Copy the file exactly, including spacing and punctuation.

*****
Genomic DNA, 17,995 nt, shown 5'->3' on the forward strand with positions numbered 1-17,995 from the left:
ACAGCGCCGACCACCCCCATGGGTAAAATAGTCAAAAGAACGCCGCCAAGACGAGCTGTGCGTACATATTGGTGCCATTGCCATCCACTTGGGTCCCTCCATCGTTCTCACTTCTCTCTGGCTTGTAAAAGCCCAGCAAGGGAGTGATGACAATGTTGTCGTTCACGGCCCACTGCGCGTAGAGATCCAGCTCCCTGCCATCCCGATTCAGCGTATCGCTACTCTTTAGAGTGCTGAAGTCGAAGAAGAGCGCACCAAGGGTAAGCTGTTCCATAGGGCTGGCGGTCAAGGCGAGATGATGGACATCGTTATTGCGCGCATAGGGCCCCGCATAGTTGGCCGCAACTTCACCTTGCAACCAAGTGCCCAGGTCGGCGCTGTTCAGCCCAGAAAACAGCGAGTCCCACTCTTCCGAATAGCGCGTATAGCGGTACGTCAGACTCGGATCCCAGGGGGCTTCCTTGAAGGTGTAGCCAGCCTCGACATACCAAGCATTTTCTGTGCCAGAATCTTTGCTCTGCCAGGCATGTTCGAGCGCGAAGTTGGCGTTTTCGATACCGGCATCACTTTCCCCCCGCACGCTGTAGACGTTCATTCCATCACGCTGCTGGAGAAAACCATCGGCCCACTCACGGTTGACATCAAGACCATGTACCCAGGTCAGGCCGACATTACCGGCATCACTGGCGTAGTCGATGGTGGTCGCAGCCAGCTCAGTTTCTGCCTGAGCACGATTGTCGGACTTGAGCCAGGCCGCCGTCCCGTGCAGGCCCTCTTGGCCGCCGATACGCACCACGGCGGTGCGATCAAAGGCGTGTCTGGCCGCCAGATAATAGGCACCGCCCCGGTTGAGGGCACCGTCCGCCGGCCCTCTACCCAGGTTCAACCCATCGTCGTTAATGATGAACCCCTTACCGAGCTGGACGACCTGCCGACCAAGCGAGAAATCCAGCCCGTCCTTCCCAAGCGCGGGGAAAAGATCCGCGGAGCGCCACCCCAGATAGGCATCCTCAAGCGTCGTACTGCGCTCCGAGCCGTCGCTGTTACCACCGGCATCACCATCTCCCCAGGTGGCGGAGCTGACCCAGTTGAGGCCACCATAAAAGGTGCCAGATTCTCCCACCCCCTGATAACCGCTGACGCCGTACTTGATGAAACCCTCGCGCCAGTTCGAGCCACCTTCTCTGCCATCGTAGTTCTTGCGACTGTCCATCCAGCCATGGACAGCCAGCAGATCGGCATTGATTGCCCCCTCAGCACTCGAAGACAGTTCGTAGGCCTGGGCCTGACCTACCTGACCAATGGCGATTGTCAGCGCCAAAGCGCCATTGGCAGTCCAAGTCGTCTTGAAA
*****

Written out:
Genomic DNA, 17,995 nt, shown 5'->3' on the forward strand with positions numbered 1-17,995 from the left:
ACAGCGCCGACCACCCCCATGGGTAAAATAGTCAAAAGAACGCCGCCAAGACGAGCTGTGCGTACATATTGGTGCCATTGCCATCCACTTGGGTCCCTCCATCGTTCTCACTTCTCTCTGGCTTGTAAAAGCCCAGCAAGGGAGTGATGACAATGTTGTCGTTCACGGCCCACTGCGCGTAGAGATCCAGCTCCCTGCCATCCCGATTCAGCGTATCGCTACTCTTTAGAGTGCTGAAGTCGAAGAAGAGCGCACCAAGGGTAAGCTGTTCCATAGGGCTGGCGGTCAAGGCGAGATGATGGACATCGTTATTGCGCGCATAGGGCCCCGCATAGTTGGCCGCAACTTCACCTTGCAACCAAGTGCCCAGGTCGGCGCTGTTCAGCCCAGAAAACAGCGAGTCCCACTCTTCCGAATAGCGCGTATAGCGGTACGTCAGACTCGGATCCCAGGGGGCTTCCTTGAAGGTGTAGCCAGCCTCGACATACCAAGCATTTTCTGTGCCAGAATCTTTGCTCTGCCAGGCATGTTCGAGCGCGAAGTTGGCGTTTTCGATACCGGCATCACTTTCCCCCCGCACGCTGTAGACGTTCATTCCATCACGCTGCTGGAGAAAACCATCGGCCCACTCACGGTTGACATCAAGACCATGTACCCAGGTCAGGCCGACATTACCGGCATCACTGGCGTAGTCGATGGTGGTCGCAGCCAGCTCAGTTTCTGCCTGAGCACGATTGTCGGACTTGAGCCAGGCCGCCGTCCCGTGCAGGCCCTCTTGGCCGCCGATACGCACCACGGCGGTGCGATCAAAGGCGTGTCTGGCCGCCAGATAATAGGCACCGCCCCGGTTGAGGGCACCGTCCGCCGGCCCTCTACCCAGGTTCAACCCATCGTCGTTAATGATGAACCCCTTACCGAGCTGGACGACCTGCCGACCAAGCGAGAAATCCAGCCCGTCCTTCCCAAGCGCGGGGAAAAGATCCGCGGAGCGCCACCCCAGATAGGCATCCTCAAGCGTCGTACTGCGCTCCGAGCCGTCGCTGTTACCACCGGCATCACCATCTCCCCAGGTGGCGGAGCTGACCCAGTTGAGGCCACCATAAAAGGTGCCAGATTCTCCCACCCCCTGATAACCGCTGACGCCGTACTTGATGAAACCCTCGCGCCAGTTCGAGCCACCTTCTCTGCCATCGTAGTTCTTGCGACTGTCCATCCAGCCATGGACAGCCAGCAGATCGGCATTGATTGCCCCCTCAGCACTCGAAGACAGTTCGTAGGCCTGGGCCTGACCTACCTGACCAATGGCGATTGTCAGCGCCAAAGCGCCATTGGCAGTCCAAGTCGTCTTGAAA